Often, we’ll meet again to discuss tweaks to the final cover or see different options for the title type. At that point, the cover is sent to the author for approval—they occasionally notice something out-of-place, like a need for a change in hair or eye color that we didn’t catch. By that point, the cover is complete and ready to present to the world!

There’s a lot more going on for the actual designing part, and I might do a Q&A with one of our designers later this year to talk about how they run photoshoots, choose images, add effects, and so on, but that’s the basic process for deciding on final covers for our books.

Just for fun—and because we get to see this part of the “magic” all the time—I thought I’d show you some of the covers for Until the Dawn, by Elizabeth Camden and talk you through our process for choosing the one we did. The final cover is pictured above at the beginning of the post—it comes out in December, and I just finished reading it. It’s wonderful!

Here are some of the other options Jenny, the designer for this one, presented to our team. (Keep in mind that these weren’t final images…Jenny would have worked on them more if we had chosen one of them as our favorite.)

UntiltheDawn_rd1.inddThis one, with the garden and gate imagery, was a bit too close to another historical we’ve published.

UntiltheDawn_rd1.indd

Everyone liked the look of this one, but there was concern that you couldn’t really tell that it was historical instead of a contemporary romance.

UntiltheDawn_ideas-fleshed.inddThe design for this one was a bit overwhelming (though we liked the title font and used it on the final cover).

UntiltheDawn_ideas-fleshed.indd
The editor pointed out that in this one, the woman in the picture doesn’t match Sophie, since she’s not a wealthy noblewoman, but a cook and a volunteer for the Weather Bureau (though the colors of that sunrise in the top are so lovely!).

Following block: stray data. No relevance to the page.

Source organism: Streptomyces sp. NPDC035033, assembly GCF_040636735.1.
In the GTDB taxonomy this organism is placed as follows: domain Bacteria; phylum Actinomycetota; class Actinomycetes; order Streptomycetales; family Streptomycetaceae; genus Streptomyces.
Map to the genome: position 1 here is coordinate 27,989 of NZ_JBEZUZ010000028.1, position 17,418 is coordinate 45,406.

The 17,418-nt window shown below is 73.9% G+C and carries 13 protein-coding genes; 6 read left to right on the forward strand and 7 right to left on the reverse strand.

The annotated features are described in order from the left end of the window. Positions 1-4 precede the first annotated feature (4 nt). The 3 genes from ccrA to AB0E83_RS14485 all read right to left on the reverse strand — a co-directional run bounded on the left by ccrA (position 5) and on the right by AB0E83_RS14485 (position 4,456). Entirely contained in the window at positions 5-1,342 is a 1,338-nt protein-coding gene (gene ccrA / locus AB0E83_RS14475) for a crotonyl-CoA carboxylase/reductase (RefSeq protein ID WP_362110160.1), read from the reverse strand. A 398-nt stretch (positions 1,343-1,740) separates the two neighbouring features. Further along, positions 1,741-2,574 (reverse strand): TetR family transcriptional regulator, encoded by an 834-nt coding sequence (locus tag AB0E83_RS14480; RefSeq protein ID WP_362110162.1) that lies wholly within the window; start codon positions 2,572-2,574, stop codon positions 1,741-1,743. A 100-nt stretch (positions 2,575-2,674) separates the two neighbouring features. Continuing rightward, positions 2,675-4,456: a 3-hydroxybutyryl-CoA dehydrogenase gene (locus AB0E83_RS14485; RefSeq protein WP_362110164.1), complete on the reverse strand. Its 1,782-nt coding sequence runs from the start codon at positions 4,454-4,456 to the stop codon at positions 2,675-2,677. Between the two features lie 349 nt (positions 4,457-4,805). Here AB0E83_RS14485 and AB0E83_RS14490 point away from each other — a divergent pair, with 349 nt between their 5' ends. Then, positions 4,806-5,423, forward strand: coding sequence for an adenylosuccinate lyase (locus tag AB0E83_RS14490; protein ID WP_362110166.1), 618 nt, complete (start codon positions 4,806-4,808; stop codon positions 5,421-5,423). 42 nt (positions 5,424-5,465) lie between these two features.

UntiltheDawn_ideas-fleshed.indd

We loved the idea of including the beautiful Dierenpark mansion on the cover, since it plays such a key role in the mystery of the story, but we felt that showing Sophie as well would be a better choice. Some liked the coloration on this cover, others thought it was too much.

I chose this title in particular because there were lots of unique designs that we liked…but we felt like this one best fit what we wanted to do with the book.  It was slightly different from other books by Elizabeth Camden, everyone liked the rosy glow (which also fits the heroine’s outlook on life), and there was a hint of the beauty of the estate that forms the setting of the story, described in lovely detail throughout the book. There’s even a slight glow of dawn behind the character and, I think, a sense of the mystery that is found in the book (and kept me guessing until the last page).

As far as how long all of this takes, our designers each work on several titles a season. Right now, they’re working on covers for Summer 2016!

Which of these alternate designs for Until the Dawn is your favorite?

August Bethany House Books: First Impressions

You can’t judge a book by its title…but it is the first thing you’ll notice to give you a hint at the story.

You can’t judge a book by its cover…but you should be able to get a sense of what the book is like or where it’s set.

And you can’t judge a book by its first page…but hopefully it should intrigue you enough to keep you turning pages!

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For our two August releases, I wanted to give these theories a little test. As you read, think: what were my first impressions of this book? What questions did the author make me ask? What sort of story am I expecting? Then see if your answers match mine. Continue reading

Prayer for Authors: August 2015

Since it’s the first Sunday of the month, we’ll be continuing the Bethany House Fiction tradition of taking time to pray for authors who have new releases coming out this month. I’m Amy Green, the fiction publicist here, and I’m thankful for all of the readers who show their support for our authors in the way that matters most: by praying for them. To read more about the reasons behind this time of prayer, go to this post.

 

Authors with Books Releasing in August:

Kate Breslin
Judith Miller

Verse of the Month: Feel free to use the text of this verse to guide your prayers for these authors, as well as other people in your life who you want to remember in prayer today.

“…forgetting what lies behind and straining forward to what lies ahead, I press on toward the goal for the prize of the upward call of God in Christ Jesus.” – Philippians 3:13-14, ESV

General Suggestions for Prayer:

  • For physical health for the authors and their families.
  • For times of encouragement and refreshment even during difficult or stressful seasons.
  • For the ability to manage multiple demands on time and attention in a way that’s honoring to God.

As always, we so appreciate your prayers, and I know the fact that you’re praying is very meaningful to our authors as well. We’re so blessed to have a great group of readers supporting our writers!